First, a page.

A pioneering team of scholars who are dating old log structures in West Virginia has discovered rare, previously undocumented examples of log construction and a mysterious lack of early cabins.
Dr. Kristen de Graauw, of the Historic Timbers Project, says she and research partner Shawn Cockrell have notably found two extraordinary diamond-notched structures, of which, based on historical literature, only about 20 examples have been documented in the eastern U.S.
Beautiful as well as practical, the rare notching method may be a tradition of northern European origin—a question consequent researchers may answer, she says, noting that few scholars have focused on West Virginia's log-building traditions.
The duo has also discovered a surprising lack of structures built before the 1780s, though settlement occurred as early as the 1740s in the eastern state, including Greenbrier, Pendleton, and Pocahontas counties, where de Graauw and Cockrell have been working.
What happened to those early cabins we don't know. They may have been burned, weathered naturally, or their logs may have been used to build later cabins, but so far we've not found any older logs being reused," she says. "They may still be hiding out there somewhere."
"We're continually finding so much more than we set out to find, and I'm particularly happy that we're helping cabin owners make new discoveries along the way," said de Graauw. The discoveries are the most striking of many de Graauw and Cockrell have made in their survey of 30-or-more structures in the eastern counties, though many more are expected as they move westward.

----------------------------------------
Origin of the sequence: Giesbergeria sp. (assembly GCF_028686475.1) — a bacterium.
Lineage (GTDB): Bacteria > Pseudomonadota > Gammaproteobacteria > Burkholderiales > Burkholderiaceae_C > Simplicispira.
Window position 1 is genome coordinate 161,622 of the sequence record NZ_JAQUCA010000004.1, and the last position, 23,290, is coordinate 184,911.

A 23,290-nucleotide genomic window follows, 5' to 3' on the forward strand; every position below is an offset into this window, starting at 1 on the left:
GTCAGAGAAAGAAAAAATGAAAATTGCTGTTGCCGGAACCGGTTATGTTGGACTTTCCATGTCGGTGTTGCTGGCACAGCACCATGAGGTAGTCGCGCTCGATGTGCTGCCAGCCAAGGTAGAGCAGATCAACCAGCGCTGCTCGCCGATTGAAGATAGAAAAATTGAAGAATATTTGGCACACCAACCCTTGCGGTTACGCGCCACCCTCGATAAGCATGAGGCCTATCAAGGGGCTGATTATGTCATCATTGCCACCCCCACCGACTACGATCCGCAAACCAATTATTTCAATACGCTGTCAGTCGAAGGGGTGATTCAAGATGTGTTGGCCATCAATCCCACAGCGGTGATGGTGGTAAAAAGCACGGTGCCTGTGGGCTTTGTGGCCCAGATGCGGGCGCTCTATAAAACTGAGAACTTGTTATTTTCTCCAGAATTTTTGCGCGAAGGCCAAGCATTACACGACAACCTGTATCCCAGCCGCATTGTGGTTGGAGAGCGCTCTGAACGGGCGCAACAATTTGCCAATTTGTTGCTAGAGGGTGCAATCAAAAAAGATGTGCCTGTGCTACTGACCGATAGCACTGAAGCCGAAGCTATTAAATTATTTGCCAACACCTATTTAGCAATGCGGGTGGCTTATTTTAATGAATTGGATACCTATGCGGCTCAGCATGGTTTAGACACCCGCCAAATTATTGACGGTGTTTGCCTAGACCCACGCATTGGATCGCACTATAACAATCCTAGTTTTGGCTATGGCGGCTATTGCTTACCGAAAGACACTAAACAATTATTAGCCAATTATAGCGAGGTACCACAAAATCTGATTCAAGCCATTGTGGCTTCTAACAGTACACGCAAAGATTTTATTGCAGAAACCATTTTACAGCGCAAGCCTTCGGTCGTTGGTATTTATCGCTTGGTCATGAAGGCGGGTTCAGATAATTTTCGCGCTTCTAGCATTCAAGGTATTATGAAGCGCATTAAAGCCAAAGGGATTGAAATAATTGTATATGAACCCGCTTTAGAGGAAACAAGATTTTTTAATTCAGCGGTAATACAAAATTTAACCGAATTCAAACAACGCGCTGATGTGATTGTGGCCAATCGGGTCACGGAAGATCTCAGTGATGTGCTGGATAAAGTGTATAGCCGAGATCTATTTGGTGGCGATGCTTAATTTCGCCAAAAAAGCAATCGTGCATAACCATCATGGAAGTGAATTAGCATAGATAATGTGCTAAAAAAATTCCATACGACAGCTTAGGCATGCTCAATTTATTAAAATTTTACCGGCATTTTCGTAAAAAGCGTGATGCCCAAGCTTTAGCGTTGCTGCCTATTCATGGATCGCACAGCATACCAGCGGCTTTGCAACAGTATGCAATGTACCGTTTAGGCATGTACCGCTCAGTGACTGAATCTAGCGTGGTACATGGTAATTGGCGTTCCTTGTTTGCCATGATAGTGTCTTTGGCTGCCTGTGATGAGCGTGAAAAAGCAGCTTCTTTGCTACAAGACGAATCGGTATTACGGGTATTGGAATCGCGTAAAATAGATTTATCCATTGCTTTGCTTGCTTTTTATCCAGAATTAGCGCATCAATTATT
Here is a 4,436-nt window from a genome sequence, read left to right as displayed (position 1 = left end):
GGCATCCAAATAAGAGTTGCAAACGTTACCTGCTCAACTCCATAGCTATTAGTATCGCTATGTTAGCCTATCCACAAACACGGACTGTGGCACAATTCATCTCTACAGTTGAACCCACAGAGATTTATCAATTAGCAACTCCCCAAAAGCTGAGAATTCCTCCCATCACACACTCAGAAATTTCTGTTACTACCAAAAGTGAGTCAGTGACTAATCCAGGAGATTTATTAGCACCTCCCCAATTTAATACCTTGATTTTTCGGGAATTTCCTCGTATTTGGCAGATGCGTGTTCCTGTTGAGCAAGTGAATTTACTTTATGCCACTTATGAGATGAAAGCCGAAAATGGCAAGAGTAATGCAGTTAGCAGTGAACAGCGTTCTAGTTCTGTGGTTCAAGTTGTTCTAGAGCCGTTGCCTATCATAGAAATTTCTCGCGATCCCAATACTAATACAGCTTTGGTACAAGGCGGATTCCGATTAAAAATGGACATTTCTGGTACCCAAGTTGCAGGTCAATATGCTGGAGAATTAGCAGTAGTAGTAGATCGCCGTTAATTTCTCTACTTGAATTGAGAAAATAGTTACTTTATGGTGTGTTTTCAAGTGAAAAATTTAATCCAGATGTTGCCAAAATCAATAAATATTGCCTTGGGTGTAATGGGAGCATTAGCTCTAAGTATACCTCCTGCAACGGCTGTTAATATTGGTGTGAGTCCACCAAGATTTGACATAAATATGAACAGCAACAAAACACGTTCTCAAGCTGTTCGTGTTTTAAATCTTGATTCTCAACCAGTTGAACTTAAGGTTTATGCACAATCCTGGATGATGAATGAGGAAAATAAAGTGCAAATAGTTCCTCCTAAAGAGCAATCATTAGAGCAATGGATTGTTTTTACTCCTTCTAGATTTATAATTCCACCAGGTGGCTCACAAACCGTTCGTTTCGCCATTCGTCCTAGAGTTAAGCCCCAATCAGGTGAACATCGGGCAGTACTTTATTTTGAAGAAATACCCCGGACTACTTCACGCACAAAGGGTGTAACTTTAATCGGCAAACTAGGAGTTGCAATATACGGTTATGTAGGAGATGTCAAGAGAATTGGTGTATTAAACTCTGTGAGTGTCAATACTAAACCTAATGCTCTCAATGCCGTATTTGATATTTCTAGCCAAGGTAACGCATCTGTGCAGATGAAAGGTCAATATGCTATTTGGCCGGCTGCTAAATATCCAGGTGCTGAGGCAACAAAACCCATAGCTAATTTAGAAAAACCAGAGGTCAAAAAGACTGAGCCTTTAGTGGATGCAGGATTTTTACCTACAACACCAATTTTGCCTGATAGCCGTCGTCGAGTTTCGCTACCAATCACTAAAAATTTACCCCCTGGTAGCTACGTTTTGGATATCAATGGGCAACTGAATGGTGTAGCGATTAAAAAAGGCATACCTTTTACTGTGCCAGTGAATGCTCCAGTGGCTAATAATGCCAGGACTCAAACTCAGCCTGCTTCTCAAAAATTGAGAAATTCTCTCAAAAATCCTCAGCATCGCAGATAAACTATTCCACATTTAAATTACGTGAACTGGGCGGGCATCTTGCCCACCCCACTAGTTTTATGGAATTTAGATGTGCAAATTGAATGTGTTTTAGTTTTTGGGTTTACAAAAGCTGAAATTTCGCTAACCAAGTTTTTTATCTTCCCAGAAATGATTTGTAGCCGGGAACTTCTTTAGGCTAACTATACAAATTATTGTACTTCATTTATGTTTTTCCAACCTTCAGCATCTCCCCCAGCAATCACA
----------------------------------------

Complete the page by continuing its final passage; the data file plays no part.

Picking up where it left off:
Though the team is helping owners date the ages of their log structures, de Graauw initially launched the study as a means of discovering the pre-settlement history of central Appalachian forests.
By examining tree rings in core samples taken from timbers, de Graauw and Cockrell have been able to gauge the age of log structures, to the benefit of owners, though de Graauw's other goal is to learn more of the forests, of which the timbers provide one of the only records.
Scientists can gauge the age of logs by counting rings and can gauge when the tree began growing by comparing the pattern of rings with patterns in other logs sampled. Logs sampled will feature similar ring patterns as a result of events such as droughts or cold snaps.
"The 1774 ring is one of my favorites. Under a microscope, the cells of the ring all look as if they exploded, and there was probably a really bad frost event that year which affected trees throughout central Appalachia," she said.
In addition to learning to appreciate the practical aspects of construction, de Graauw says she appreciates even more the sheer beauty of the materials and craftsmanship.
de Graauw said the Historic Timbers Project will continue to date log structures across the state and members hope to find examples of old cabins in the Ohio Valley along which many early European settlements were established."It's very aesthetically pleasing," she says of the diamond-notched buildings they've documented. "I think the first thing you notice is that it's beautiful, and it's not just serving some purpose: it says something culturally about the builders and the community."
The Historic Timbers Project may also be followed on Facebook at Historic Timbers.
De Graauw now regularly tours the state, helping owners date their properties while discovering more about their histories. Do you own or know of a log cabin in West Virginia that needs dated or that features rare or outstanding work? Please feel free to let the team know.
Curious motorists traveling the valley of the Little Kanawha southwest of Parkersburg may or may not stop at Burning Springs. Here a defunct country museum filled with oil-drilling paraphernalia is at least likely to cause curious travelers to slow down. Read the full story here.
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